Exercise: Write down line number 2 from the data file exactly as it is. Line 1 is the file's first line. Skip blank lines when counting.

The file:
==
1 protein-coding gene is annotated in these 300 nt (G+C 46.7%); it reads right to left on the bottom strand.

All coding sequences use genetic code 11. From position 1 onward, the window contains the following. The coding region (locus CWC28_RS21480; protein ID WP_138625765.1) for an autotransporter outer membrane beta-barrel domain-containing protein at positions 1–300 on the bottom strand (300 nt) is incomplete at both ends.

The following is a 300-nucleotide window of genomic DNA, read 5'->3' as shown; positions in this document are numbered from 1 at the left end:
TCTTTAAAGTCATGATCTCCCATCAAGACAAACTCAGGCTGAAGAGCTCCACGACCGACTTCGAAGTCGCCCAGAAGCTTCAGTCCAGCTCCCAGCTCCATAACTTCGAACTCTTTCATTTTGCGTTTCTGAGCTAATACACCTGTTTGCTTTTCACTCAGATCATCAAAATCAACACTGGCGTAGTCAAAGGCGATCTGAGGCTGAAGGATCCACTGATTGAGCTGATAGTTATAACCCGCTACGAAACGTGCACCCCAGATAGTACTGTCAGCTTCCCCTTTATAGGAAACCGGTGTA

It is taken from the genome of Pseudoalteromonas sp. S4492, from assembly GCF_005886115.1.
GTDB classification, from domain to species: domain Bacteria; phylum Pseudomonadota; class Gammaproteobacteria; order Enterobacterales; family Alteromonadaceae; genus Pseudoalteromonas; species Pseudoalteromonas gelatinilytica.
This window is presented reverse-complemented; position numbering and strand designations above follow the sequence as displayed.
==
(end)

All coding sequences use genetic code 11. From position 1 onward, the window contains the following. The coding region (locus CWC28_RS21480; protein ID WP_138625765.1) for an autotransporter outer membrane beta-barrel domain-containing protein at positions 1–300 on the bottom strand (300 nt) is incomplete at both ends.